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Review

Masquerada: Songs And Shadows Review

An elaborate masquerade.

Action roleplaying games often fall into two camps: those with a firm focus on gameplay and those which seek to immerse you in a rich narrative setting. Of course, the best RPGs fall somewhere in the middle of this Venn diagram, though many struggle to strike the correct balance. Masquerada: Songs and Shadows is one such game. Although there’s an evident passion here and some interesting ideas, it’s assembled in a way that feels oddly disjointed.

The one thing that surprises me about Masquerada was just how dense its lore is. From the word go, players are bombarded with the names of factions, locations, characters, and concepts, as if they have some pre-existing knowledge. On one hand, it’s refreshing to not have a game’s story feel patronising though many will find themselves caught in a tangle as Masquerada begins to unspool its narrative.

While there are certainly traditional fantasy elements at play, Witching Hour Studios has created its own unique setting with an enchanting Venetian twist. Much of it centres around an ongoing class war in which the elite control powerful artefacts known as the Mascherines. Amidst the unrest, you play Cicero Garvar, one of The Citte’s high-ranking Inspettore who is tasked with investigating a kidnapping. Of course, there’s much more to this mystery than meets the eye as you set off to uncover a conspiracy with your group of companions.

To call the story a slow burner is a vast understatement. Masquerada never misses an opportunity to sit the player down and tell them about its backstory, constantly nudging them towards its ever-growing compendium of lore entries. It would be unbearable if not for the fully voiced dialogue and the quality of its writing. That said, it creates something of a speedbump with some story-driven sections outstaying their welcome.

In comparison, the game’s combat sections are a frenzied, fast-paced affair. Inspired by heavy hitters such as Baldur’s Gate, Neverwinter Nights, and Dragon Age, it’s all in real time with the added ability to stop time and assign commands to your party members. How you outfit each of your three active characters determines their role in battle, whether that be a sturdy tank, disabler, or long ranged attacker. As with Masquerada’s story, there’s a surprising amount of depth here with chunky skill trees and options to tweak friendly AI behaviour.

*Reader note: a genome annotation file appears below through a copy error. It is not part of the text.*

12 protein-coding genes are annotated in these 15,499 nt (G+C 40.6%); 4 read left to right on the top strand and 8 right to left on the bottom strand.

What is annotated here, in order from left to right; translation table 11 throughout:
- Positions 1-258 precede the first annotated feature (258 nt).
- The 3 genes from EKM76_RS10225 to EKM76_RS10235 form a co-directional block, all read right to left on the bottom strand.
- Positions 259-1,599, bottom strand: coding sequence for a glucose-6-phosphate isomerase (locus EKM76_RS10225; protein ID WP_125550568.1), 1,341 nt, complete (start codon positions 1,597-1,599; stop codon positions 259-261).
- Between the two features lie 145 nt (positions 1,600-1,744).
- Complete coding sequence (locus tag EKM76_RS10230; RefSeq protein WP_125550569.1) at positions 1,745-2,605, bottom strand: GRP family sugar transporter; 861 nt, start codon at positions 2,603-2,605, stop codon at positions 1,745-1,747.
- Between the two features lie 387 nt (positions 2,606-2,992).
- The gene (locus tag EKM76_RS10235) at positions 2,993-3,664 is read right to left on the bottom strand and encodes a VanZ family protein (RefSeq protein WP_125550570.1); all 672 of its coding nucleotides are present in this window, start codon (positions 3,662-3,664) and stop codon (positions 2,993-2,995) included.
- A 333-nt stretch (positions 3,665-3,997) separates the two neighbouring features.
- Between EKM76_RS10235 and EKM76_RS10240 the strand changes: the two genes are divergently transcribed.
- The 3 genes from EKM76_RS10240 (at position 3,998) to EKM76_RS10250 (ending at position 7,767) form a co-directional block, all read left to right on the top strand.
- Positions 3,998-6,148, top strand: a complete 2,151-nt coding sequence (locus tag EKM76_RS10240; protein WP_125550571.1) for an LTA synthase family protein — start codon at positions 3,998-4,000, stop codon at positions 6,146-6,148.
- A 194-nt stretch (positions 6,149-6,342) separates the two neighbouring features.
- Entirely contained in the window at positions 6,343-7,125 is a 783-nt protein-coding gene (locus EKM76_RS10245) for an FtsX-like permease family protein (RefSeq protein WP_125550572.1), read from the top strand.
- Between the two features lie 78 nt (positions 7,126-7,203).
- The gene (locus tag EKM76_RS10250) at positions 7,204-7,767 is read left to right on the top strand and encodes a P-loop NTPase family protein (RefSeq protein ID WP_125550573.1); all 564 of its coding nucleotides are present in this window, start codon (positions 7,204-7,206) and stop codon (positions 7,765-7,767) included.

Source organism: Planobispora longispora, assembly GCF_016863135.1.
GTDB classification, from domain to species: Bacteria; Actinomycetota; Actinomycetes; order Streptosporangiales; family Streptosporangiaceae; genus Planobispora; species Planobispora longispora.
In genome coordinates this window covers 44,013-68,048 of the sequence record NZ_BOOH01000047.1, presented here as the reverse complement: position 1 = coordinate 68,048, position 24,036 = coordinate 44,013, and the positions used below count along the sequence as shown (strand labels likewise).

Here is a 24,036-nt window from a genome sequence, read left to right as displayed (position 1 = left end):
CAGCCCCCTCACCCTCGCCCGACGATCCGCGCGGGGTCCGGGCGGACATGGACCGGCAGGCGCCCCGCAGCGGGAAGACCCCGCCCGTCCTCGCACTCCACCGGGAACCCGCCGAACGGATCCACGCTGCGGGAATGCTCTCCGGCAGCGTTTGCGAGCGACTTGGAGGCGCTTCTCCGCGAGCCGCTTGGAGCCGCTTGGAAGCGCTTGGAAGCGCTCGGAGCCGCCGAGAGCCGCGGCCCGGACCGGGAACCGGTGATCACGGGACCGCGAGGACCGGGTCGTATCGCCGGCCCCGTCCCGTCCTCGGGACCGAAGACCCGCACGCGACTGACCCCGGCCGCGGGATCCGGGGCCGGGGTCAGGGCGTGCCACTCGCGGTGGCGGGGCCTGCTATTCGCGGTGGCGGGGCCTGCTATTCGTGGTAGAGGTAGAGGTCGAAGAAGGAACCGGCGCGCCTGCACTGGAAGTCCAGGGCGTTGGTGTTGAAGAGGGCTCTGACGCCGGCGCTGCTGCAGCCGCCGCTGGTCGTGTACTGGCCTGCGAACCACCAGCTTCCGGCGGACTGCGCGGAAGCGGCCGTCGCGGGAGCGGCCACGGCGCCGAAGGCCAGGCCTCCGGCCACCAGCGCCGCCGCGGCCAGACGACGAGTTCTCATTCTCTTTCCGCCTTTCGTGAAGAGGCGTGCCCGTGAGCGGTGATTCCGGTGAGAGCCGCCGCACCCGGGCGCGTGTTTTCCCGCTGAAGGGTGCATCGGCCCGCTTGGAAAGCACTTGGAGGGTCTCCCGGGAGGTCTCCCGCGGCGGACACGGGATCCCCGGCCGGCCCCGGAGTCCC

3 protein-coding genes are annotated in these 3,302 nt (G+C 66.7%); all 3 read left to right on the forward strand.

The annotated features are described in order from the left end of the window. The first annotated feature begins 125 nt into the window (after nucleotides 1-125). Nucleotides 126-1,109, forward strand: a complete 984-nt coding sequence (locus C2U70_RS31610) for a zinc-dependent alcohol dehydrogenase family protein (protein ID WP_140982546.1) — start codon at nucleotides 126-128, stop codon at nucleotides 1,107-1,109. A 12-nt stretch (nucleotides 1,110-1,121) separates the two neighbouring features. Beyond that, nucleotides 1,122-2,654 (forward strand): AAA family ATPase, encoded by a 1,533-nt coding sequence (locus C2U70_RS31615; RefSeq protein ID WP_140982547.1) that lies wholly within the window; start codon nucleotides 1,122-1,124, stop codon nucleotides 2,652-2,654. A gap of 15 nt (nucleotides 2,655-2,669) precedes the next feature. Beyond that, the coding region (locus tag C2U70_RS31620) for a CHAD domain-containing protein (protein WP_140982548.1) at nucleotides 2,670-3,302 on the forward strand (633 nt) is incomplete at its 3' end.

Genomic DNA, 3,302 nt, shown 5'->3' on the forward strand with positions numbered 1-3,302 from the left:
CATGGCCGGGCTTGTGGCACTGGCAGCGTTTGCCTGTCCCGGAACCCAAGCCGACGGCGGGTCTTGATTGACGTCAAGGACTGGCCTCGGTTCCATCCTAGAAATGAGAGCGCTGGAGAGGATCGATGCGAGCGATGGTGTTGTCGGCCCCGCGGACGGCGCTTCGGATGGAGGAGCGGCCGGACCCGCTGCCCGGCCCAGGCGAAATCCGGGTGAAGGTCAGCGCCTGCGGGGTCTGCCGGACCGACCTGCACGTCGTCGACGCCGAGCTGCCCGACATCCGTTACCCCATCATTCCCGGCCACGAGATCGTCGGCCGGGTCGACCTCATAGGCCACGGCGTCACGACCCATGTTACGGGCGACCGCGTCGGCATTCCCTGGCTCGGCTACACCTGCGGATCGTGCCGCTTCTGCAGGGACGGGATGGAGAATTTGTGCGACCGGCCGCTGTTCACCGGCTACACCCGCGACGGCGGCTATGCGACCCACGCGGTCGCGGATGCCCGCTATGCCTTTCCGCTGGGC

It’s a functional approach to battle systems and once that invites a fair amount of creativity thanks to elemental combos. It can prove a tad too hectic at times, however, especially when coming up against elite mobs and bosses. Whether it’s high damage or low health counts, battles can be over in a matter of seconds and before you can feel properly stuck in.

The strangest part of Masquerada is how it strings together these two halves. Where role playing games often lean on massive landscapes packed with side quests, random battles, and other activities, there’s none of that here. Instead, players follow a single linear path with no deviation whatsoever. Player progress is directly tied into the story as well, which means there’s no traditional levels or experience points. While this negates the need for grinding, RPG fans will no doubt lament the lack of freedom.

If there’s one area where Masquerada excels it’s in creating a unique setting. The art direction here is fantastic from the various landmarks and Ventian-inspired sprawls to the various factions, characters, and Mascherines themselves. Thanks to Borderlands and Telltale’s run of adventure games, the cel shaded look is fairly worn nowadays, though still manages to pop when playing Masquerada.

What’s Good:

  • Nuanced setting and characters
  • Full voice-over
  • Surprisingly deep story and skill trees
  • Excellent soundtrack and art direction

What’s Bad:

  • Too linear for an RPG
  • Story is a slow burner
  • Awkward pacing

While there’s nothing particularly poor about Songs and Shadows’ story or battle system, the way they come together leaves an unwelcome void in between. When playing, it’s hard not to compare it to bigger, better games like Baldur’s Gate or more recent RPGs like Pillars of Eternity and Divinity. Masquerada just doesn’t have the same level of rewarding complexity or seamlessness, bogged down by constant stopping and starting.

Score: 6/10

Version tested: PlayStation 4 Pro

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